from The American Heritage® Dictionary of the English Language, 4th Edition
- n. A spiny shrub (Sarcobatus vermiculatus) of western North America, having small alternate leaves, white stems, and small greenish flowers.
from Wiktionary, Creative Commons Attribution/Share-Alike License
- n. Any of several spiny shrubs containing oil, of the genus Sarcobatus, native to the United States.
- n. Chamise.
from the GNU version of the Collaborative International Dictionary of English
- n. a scraggy, stunted, and somewhat prickly shrub (Sarcobatus vermiculatus) of the Spinach family, very abundant in alkaline valleys from the upper Missouri to California. The name is also applied to other plants of the same family, as several species of Atriplex and Obione.
- n. A low hardy much-branched spiny shrub (Sarcobatus vermiculatus) common in alkaline soils of Western America.
from The Century Dictionary and Cyclopedia
- n. One of various low shrubs prevalent in saline localities in the dry valleys of the western United States. They are mostly chenopodiaceous, of the genera Sarcobatus, Grayia, Atriplex, Spirostachys, etc.
from WordNet 3.0 Copyright 2006 by Princeton University. All rights reserved.
- n. low hardy much-branched spiny shrub common in alkaline soils of western America
Creosote (Larrea tridentata), also known as greasewood, is the most common shrub in three of the four north American deserts.
We call it "pitch-pine". similar to the south's "greasewood" You can tell the pitch-pine by the aroma.
The plant is that locally known as "greasewood" (Scarobatus vermiculatus). —
There is not a tree of any kind in the deserts, for hundreds of miles -- there is no vegetation at all in a regular desert, except the sage-brush and its cousin the "greasewood," which is so much like the sage-brush that the difference amounts to little.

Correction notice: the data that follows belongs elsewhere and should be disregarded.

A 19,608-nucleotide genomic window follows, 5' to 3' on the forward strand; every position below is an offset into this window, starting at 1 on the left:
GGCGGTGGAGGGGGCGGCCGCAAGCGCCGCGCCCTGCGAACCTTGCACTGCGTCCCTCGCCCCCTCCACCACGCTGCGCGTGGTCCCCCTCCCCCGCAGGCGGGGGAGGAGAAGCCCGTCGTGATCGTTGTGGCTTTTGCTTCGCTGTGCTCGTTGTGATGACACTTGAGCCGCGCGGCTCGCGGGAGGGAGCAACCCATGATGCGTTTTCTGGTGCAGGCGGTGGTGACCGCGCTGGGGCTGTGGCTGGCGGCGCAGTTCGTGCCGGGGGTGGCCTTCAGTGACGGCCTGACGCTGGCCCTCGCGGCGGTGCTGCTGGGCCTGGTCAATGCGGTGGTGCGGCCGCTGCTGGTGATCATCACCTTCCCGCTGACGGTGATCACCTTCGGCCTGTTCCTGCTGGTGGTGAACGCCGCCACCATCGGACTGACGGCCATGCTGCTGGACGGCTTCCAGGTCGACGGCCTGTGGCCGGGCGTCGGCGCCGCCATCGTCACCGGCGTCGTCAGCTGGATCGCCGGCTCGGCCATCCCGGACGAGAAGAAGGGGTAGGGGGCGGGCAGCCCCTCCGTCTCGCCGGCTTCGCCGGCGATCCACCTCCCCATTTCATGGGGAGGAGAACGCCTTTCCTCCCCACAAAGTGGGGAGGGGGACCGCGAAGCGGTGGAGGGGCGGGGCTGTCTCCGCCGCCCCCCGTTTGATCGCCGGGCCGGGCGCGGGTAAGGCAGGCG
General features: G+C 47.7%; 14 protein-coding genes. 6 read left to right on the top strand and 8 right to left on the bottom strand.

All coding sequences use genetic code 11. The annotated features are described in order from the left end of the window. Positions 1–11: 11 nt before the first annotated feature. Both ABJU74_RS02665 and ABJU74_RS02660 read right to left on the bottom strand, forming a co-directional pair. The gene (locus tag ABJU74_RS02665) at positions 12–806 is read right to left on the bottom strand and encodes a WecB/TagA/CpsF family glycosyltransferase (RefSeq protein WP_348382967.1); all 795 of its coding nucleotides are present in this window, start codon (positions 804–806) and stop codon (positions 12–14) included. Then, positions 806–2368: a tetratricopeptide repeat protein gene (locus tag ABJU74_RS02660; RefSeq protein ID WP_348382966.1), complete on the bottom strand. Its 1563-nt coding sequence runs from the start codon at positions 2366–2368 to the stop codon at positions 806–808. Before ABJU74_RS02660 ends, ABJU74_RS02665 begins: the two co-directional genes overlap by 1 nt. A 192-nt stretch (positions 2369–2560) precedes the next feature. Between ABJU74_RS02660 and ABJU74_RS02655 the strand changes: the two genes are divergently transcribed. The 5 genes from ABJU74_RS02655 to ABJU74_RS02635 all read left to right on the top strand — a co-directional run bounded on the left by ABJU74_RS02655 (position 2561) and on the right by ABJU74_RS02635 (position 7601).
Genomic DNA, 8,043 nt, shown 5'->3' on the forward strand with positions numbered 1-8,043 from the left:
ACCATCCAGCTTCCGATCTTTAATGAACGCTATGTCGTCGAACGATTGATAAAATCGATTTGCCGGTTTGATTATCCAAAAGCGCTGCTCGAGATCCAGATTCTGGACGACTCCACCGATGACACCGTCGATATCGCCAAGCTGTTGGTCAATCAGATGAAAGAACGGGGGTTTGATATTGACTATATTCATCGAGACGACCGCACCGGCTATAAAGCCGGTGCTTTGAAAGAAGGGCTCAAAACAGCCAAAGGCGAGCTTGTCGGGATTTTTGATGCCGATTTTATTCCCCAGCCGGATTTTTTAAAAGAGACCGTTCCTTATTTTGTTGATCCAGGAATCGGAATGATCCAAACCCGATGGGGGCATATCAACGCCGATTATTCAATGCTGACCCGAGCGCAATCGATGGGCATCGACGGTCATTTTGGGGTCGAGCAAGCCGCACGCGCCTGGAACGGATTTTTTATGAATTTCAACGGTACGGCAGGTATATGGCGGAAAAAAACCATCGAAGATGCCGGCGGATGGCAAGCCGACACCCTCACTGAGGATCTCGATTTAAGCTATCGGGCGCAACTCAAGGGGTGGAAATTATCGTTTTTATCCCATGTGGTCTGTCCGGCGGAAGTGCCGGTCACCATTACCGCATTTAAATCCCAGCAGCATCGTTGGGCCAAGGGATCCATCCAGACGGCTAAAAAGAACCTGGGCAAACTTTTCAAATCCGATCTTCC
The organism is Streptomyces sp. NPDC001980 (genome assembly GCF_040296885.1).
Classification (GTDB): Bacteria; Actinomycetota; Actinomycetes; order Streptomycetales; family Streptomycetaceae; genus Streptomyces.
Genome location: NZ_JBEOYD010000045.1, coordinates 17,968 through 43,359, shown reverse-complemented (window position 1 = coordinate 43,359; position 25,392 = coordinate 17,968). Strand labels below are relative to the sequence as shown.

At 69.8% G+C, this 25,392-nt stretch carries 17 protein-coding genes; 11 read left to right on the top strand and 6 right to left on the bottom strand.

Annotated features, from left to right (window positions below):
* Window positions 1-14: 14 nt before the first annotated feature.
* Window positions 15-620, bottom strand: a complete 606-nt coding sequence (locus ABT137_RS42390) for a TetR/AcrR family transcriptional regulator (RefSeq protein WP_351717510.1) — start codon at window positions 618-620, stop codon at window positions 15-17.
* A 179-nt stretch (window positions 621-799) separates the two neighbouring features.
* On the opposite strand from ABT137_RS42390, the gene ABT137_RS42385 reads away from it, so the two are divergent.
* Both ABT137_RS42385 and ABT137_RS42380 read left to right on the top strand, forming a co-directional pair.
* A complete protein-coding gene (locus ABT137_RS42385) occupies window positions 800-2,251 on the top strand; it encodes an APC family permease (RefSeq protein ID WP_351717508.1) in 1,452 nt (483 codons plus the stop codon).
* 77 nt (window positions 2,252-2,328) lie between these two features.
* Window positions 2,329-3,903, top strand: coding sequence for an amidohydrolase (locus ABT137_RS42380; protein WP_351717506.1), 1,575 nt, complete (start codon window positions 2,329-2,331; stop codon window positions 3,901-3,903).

"greasewood," which is so much like the sage-brush that the difference amounts to little.
Today, in the summer twilight at Bird Cloud, the greasewood and rabbitbrush hunch themselves into giant marmots, crippled elk.
Cottonwoods along the rivers made the tallest vegetative layer, and on the surrounding prairies grew shoulder-high sage and greasewood, punctuated by the bunchgrasses close to the ground.
But in most places, it was still necessary to “make your own road,” as I was so often instructed, by bumping over the path of least resistance in rock-strewn fields of tumbleweed and greasewood.
DOE had sprayed herbicides on the tailings piles to eradicate black greasewood and four-wing saltbrush at the site.
Where there was any vegetation at all, it was of the lowliest variety, resinous greasewood and creosote whose roots clung like talons to the sun-hardened earth.
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